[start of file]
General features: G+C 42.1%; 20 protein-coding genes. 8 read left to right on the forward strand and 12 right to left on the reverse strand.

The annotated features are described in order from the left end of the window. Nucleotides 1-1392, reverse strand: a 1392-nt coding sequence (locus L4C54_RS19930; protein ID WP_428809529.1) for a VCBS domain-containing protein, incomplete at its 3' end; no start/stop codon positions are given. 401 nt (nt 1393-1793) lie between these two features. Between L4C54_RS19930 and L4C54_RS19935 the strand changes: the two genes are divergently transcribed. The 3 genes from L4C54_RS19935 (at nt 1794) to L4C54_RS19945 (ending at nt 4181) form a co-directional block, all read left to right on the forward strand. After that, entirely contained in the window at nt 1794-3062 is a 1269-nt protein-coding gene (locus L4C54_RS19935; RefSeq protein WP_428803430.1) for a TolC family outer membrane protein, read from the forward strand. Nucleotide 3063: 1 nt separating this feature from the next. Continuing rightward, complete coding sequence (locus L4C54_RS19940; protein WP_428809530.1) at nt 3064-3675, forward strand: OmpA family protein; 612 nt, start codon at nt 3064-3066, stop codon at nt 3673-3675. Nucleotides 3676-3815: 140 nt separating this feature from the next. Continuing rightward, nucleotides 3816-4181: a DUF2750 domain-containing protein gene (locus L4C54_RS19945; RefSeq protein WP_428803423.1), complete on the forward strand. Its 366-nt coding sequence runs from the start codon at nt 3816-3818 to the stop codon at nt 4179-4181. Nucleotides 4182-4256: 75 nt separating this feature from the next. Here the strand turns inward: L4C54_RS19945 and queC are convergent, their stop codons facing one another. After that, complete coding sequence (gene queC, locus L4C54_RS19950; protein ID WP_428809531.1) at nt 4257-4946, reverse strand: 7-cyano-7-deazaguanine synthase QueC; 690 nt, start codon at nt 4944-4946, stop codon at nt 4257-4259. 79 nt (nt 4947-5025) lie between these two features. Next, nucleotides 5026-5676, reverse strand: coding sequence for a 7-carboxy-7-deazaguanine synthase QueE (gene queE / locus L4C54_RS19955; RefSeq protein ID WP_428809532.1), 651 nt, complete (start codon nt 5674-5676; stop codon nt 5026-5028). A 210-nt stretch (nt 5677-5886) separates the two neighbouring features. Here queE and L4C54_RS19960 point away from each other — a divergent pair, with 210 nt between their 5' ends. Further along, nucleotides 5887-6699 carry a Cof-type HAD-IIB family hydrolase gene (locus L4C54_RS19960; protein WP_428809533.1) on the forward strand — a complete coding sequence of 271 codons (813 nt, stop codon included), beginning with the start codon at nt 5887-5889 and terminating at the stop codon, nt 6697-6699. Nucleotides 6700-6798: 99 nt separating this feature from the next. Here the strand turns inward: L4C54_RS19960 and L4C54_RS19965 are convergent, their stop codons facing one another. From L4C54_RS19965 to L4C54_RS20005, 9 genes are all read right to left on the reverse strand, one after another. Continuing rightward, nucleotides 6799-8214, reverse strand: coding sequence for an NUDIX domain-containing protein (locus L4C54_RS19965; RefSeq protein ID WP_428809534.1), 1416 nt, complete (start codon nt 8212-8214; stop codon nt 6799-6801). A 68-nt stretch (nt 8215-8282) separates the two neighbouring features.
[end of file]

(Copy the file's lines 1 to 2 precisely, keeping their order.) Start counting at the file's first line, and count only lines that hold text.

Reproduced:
General features: G+C 42.1%; 20 protein-coding genes. 8 read left to right on the forward strand and 12 right to left on the reverse strand.

The annotated features are described in order from the left end of the window. Nucleotides 1-1392, reverse strand: a 1392-nt coding sequence (locus L4C54_RS19930; protein ID WP_428809529.1) for a VCBS domain-containing protein, incomplete at its 3' end; no start/stop codon positions are given. 401 nt (nt 1393-1793) lie between these two features. Between L4C54_RS19930 and L4C54_RS19935 the strand changes: the two genes are divergently transcribed. The 3 genes from L4C54_RS19935 (at nt 1794) to L4C54_RS19945 (ending at nt 4181) form a co-directional block, all read left to right on the forward strand. After that, entirely contained in the window at nt 1794-3062 is a 1269-nt protein-coding gene (locus L4C54_RS19935; RefSeq protein WP_428803430.1) for a TolC family outer membrane protein, read from the forward strand. Nucleotide 3063: 1 nt separating this feature from the next. Continuing rightward, complete coding sequence (locus L4C54_RS19940; protein WP_428809530.1) at nt 3064-3675, forward strand: OmpA family protein; 612 nt, start codon at nt 3064-3066, stop codon at nt 3673-3675. Nucleotides 3676-3815: 140 nt separating this feature from the next. Continuing rightward, nucleotides 3816-4181: a DUF2750 domain-containing protein gene (locus L4C54_RS19945; RefSeq protein WP_428803423.1), complete on the forward strand. Its 366-nt coding sequence runs from the start codon at nt 3816-3818 to the stop codon at nt 4179-4181. Nucleotides 4182-4256: 75 nt separating this feature from the next. Here the strand turns inward: L4C54_RS19945 and queC are convergent, their stop codons facing one another. After that, complete coding sequence (gene queC, locus L4C54_RS19950; protein ID WP_428809531.1) at nt 4257-4946, reverse strand: 7-cyano-7-deazaguanine synthase QueC; 690 nt, start codon at nt 4944-4946, stop codon at nt 4257-4259. 79 nt (nt 4947-5025) lie between these two features. Next, nucleotides 5026-5676, reverse strand: coding sequence for a 7-carboxy-7-deazaguanine synthase QueE (gene queE / locus L4C54_RS19955; RefSeq protein ID WP_428809532.1), 651 nt, complete (start codon nt 5674-5676; stop codon nt 5026-5028). A 210-nt stretch (nt 5677-5886) separates the two neighbouring features. Here queE and L4C54_RS19960 point away from each other — a divergent pair, with 210 nt between their 5' ends. Further along, nucleotides 5887-6699 carry a Cof-type HAD-IIB family hydrolase gene (locus L4C54_RS19960; protein WP_428809533.1) on the forward strand — a complete coding sequence of 271 codons (813 nt, stop codon included), beginning with the start codon at nt 5887-5889 and terminating at the stop codon, nt 6697-6699. Nucleotides 6700-6798: 99 nt separating this feature from the next. Here the strand turns inward: L4C54_RS19960 and L4C54_RS19965 are convergent, their stop codons facing one another. From L4C54_RS19965 to L4C54_RS20005, 9 genes are all read right to left on the reverse strand, one after another. Continuing rightward, nucleotides 6799-8214, reverse strand: coding sequence for an NUDIX domain-containing protein (locus L4C54_RS19965; RefSeq protein ID WP_428809534.1), 1416 nt, complete (start codon nt 8212-8214; stop codon nt 6799-6801). A 68-nt stretch (nt 8215-8282) separates the two neighbouring features.